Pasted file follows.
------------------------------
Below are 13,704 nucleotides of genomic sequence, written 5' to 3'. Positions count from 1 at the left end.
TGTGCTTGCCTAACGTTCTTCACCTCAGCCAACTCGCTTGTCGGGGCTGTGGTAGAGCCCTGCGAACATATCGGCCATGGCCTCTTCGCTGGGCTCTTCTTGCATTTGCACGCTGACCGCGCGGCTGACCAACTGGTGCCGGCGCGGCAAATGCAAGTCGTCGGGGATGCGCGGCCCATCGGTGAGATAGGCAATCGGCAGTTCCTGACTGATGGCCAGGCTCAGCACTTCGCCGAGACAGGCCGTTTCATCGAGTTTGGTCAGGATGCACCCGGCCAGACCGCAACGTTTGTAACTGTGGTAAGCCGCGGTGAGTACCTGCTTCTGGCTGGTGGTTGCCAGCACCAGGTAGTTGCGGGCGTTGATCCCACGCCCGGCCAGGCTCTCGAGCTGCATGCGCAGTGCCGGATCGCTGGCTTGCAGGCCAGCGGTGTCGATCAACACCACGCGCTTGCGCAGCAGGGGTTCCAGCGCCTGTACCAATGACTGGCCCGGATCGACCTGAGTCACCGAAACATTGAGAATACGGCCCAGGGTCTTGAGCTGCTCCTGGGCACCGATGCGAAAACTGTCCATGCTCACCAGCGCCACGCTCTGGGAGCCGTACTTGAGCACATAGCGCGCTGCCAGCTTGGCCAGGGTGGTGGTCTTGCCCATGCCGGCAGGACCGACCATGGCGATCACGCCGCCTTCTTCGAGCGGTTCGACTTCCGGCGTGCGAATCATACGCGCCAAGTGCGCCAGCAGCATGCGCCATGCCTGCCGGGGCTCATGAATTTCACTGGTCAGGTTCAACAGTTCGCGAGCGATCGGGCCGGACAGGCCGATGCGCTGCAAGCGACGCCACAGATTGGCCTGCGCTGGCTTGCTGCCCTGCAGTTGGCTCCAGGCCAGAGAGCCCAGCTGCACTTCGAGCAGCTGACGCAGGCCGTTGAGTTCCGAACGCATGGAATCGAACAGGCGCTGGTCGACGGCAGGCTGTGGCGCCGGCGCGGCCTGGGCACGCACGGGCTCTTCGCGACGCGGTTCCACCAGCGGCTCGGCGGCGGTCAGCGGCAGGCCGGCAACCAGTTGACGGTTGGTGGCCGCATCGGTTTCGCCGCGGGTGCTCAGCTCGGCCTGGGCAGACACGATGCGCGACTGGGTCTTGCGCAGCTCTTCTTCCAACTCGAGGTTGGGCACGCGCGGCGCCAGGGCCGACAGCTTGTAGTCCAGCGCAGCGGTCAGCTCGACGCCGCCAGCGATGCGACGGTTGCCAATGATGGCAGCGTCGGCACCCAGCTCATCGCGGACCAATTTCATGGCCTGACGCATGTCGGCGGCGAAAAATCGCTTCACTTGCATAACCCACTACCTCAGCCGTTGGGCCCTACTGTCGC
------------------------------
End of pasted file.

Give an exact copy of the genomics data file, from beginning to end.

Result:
Below are 13,704 nucleotides of genomic sequence, written 5' to 3'. Positions count from 1 at the left end.
TGTGCTTGCCTAACGTTCTTCACCTCAGCCAACTCGCTTGTCGGGGCTGTGGTAGAGCCCTGCGAACATATCGGCCATGGCCTCTTCGCTGGGCTCTTCTTGCATTTGCACGCTGACCGCGCGGCTGACCAACTGGTGCCGGCGCGGCAAATGCAAGTCGTCGGGGATGCGCGGCCCATCGGTGAGATAGGCAATCGGCAGTTCCTGACTGATGGCCAGGCTCAGCACTTCGCCGAGACAGGCCGTTTCATCGAGTTTGGTCAGGATGCACCCGGCCAGACCGCAACGTTTGTAACTGTGGTAAGCCGCGGTGAGTACCTGCTTCTGGCTGGTGGTTGCCAGCACCAGGTAGTTGCGGGCGTTGATCCCACGCCCGGCCAGGCTCTCGAGCTGCATGCGCAGTGCCGGATCGCTGGCTTGCAGGCCAGCGGTGTCGATCAACACCACGCGCTTGCGCAGCAGGGGTTCCAGCGCCTGTACCAATGACTGGCCCGGATCGACCTGAGTCACCGAAACATTGAGAATACGGCCCAGGGTCTTGAGCTGCTCCTGGGCACCGATGCGAAAACTGTCCATGCTCACCAGCGCCACGCTCTGGGAGCCGTACTTGAGCACATAGCGCGCTGCCAGCTTGGCCAGGGTGGTGGTCTTGCCCATGCCGGCAGGACCGACCATGGCGATCACGCCGCCTTCTTCGAGCGGTTCGACTTCCGGCGTGCGAATCATACGCGCCAAGTGCGCCAGCAGCATGCGCCATGCCTGCCGGGGCTCATGAATTTCACTGGTCAGGTTCAACAGTTCGCGAGCGATCGGGCCGGACAGGCCGATGCGCTGCAAGCGACGCCACAGATTGGCCTGCGCTGGCTTGCTGCCCTGCAGTTGGCTCCAGGCCAGAGAGCCCAGCTGCACTTCGAGCAGCTGACGCAGGCCGTTGAGTTCCGAACGCATGGAATCGAACAGGCGCTGGTCGACGGCAGGCTGTGGCGCCGGCGCGGCCTGGGCACGCACGGGCTCTTCGCGACGCGGTTCCACCAGCGGCTCGGCGGCGGTCAGCGGCAGGCCGGCAACCAGTTGACGGTTGGTGGCCGCATCGGTTTCGCCGCGGGTGCTCAGCTCGGCCTGGGCAGACACGATGCGCGACTGGGTCTTGCGCAGCTCTTCTTCCAACTCGAGGTTGGGCACGCGCGGCGCCAGGGCCGACAGCTTGTAGTCCAGCGCAGCGGTCAGCTCGACGCCGCCAGCGATGCGACGGTTGCCAATGATGGCAGCGTCGGCACCCAGCTCATCGCGGACCAATTTCATGGCCTGACGCATGTCGGCGGCGAAAAATCGCTTCACTTGCATAACCCACTACCTCAGCCGTTGGGCCCTACTGTCGC